= | Equals (comparison). Compares two operands and returns True if they are equal in value. Syntax: operand1 `=` operand2 Example: `one = two` |

<> | Not equals. Compares two operands and returns True if they are not equal in value. Syntax: operand1 `<>` operand2 Example: `one <> two` |

< | Less than. Compares two operands and returns True if the first is less in value than the second. When comparing string values, the return is True if the first operand appears first when sorting the two strings. Syntax: operand1 `<` operand2 Example: `one < two` |

> | Greater than. Compares two operands and returns True if the first is greater in value than the second. When comparing string values, the return is True if the first operand appears last when sorting the two strings. Syntax: operand1 `>` operand2 Example: `one > two` |

<= | Less than or equal to. Compares two operands and returns True if the first is less than or equal to the value of the second. Syntax: operand1 `<=` operand2 Example: `one <= two` |

>= | Greater than or equal to. Compares two operands and returns True if the first is greater than or equal to the value of the second. Syntax: operand1 `>=` operand2 Example: `one >= two` |

Like | Pattern comparison. Compares the first operand to the pattern specified in the second operand, and returns True if there is a match. The pattern operand supports some basic wildcard and selection options, and is fully described in the documentation supplied with Visual Studio. .NET also includes a feature called Regular Expressions that provides a much more comprehensive pattern matching solution. Syntax: operand1 `Like` operand2 Example: `one Like pattern` |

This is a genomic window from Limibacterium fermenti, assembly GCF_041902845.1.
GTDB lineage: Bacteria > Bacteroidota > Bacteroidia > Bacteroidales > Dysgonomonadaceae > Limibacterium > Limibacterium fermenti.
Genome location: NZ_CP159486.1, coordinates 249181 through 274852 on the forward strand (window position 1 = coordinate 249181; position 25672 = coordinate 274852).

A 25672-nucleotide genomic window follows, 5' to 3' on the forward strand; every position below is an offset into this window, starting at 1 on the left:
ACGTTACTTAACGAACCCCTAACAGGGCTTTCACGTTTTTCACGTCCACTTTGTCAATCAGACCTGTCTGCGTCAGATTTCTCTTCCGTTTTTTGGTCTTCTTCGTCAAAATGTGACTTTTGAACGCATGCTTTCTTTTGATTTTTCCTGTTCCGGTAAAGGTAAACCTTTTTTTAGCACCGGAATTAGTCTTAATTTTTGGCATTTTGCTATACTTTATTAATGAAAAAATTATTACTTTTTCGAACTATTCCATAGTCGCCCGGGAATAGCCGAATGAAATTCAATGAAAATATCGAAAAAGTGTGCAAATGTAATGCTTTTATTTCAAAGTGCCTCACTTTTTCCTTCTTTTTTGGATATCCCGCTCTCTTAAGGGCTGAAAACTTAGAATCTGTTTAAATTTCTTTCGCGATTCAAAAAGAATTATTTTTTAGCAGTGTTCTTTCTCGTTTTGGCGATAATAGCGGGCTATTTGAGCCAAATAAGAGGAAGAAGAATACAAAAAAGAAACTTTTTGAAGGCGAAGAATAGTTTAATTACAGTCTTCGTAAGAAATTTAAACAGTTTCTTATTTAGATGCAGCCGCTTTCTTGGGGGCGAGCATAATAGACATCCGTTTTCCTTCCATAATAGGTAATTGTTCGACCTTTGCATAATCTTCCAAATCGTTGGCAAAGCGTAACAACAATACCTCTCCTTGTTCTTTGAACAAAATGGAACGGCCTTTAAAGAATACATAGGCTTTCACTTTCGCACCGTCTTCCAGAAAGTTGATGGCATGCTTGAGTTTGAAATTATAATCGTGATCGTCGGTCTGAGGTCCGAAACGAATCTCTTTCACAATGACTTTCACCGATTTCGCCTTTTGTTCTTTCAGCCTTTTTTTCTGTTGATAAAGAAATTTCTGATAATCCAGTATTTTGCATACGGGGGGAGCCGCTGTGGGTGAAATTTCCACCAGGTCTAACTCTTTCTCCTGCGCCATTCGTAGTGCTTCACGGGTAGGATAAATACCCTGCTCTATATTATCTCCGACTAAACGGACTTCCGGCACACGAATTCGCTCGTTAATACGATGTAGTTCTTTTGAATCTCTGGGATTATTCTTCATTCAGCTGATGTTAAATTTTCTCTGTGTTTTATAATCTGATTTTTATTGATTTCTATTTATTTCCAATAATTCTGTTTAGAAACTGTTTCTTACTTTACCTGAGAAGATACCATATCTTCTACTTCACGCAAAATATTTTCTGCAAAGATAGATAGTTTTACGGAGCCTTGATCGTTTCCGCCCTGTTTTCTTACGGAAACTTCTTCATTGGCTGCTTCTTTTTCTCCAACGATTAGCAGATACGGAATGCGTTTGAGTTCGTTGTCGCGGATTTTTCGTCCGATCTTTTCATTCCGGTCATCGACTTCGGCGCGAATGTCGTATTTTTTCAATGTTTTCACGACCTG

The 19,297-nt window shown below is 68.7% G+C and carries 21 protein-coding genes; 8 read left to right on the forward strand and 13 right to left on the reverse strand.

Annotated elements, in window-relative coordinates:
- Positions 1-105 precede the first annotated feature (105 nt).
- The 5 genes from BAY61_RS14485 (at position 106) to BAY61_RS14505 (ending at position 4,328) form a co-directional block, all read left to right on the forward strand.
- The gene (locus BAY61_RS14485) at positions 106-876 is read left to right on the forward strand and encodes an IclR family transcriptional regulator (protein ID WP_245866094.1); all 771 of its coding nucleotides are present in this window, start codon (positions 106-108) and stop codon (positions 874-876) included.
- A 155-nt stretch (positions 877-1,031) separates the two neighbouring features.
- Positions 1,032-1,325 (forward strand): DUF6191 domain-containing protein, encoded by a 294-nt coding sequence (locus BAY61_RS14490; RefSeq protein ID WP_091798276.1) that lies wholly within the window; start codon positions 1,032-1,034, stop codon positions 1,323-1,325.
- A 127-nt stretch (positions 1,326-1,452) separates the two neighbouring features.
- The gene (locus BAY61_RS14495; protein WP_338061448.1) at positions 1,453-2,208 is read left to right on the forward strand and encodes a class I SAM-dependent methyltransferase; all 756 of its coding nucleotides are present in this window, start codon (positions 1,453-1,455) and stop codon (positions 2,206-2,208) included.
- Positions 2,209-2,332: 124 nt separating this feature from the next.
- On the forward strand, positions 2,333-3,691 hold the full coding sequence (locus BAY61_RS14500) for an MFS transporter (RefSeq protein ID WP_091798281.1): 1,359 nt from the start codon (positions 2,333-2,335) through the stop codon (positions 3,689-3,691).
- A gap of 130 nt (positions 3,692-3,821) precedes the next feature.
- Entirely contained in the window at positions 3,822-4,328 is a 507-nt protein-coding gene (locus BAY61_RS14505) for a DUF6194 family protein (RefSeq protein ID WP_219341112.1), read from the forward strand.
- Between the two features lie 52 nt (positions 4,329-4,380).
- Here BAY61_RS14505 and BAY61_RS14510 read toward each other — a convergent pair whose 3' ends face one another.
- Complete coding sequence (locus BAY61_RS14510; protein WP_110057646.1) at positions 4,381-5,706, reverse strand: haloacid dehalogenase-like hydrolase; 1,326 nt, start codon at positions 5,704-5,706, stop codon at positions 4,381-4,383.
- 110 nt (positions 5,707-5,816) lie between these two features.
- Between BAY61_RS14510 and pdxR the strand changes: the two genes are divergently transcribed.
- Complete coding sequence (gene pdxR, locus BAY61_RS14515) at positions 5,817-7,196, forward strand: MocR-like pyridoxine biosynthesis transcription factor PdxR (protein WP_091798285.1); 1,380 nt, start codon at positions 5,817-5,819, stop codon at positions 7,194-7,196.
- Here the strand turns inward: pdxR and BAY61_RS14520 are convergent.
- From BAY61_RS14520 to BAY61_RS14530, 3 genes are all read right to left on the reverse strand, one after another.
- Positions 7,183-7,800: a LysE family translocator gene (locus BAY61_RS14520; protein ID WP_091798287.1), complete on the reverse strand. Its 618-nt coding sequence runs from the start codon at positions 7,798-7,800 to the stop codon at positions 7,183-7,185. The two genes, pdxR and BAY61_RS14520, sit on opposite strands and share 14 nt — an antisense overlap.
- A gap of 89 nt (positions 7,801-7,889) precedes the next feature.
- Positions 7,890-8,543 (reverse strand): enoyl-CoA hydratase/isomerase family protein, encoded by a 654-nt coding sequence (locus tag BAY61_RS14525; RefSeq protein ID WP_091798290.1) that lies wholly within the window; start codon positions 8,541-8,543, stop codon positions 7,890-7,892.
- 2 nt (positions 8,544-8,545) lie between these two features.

Is | Type comparison. Compares the first operand to another object, a data type, or Nothing, and returns True if there is a match. I will document this operator in more detail later in the text, and in Chapter 8. Syntax: operand1 `Is` operand2 Example: `one Is two` |

IsNot | Negated type comparison. This operator is a shortcut for using the Is and Not operators together. The following two expressions are equivalent: this IsNot that Not (this Is that) Syntax: operand1 `IsNot` operand2 Example: `one IsNot two` |

TypeOf | Instance comparison. Returns the data type of a value or variable. The type of every class or data type in .NET is implemented as an object, based on System.Type. The TypeOf operator can be used only with the Is operator: Syntax: `TypeOf` operand1 `Is` typeOperand Example: `TypeOf one Is Integer` |

AddressOf | Delegate retrieval. Returns a delegate (described in Chapter 8) that represents a specific instance of a procedure or method. Syntax: `AddressOf` method1 Example: `AddressOf one.SomeMethod` |

GetType | Type retrieval. Returns the data type of a value or variable, just like the TypeOf operator. However, GetType works like a function, and does not need to be used with the Is operator. Syntax: `GetType(`operand1`)` Example: `GetType(one)` |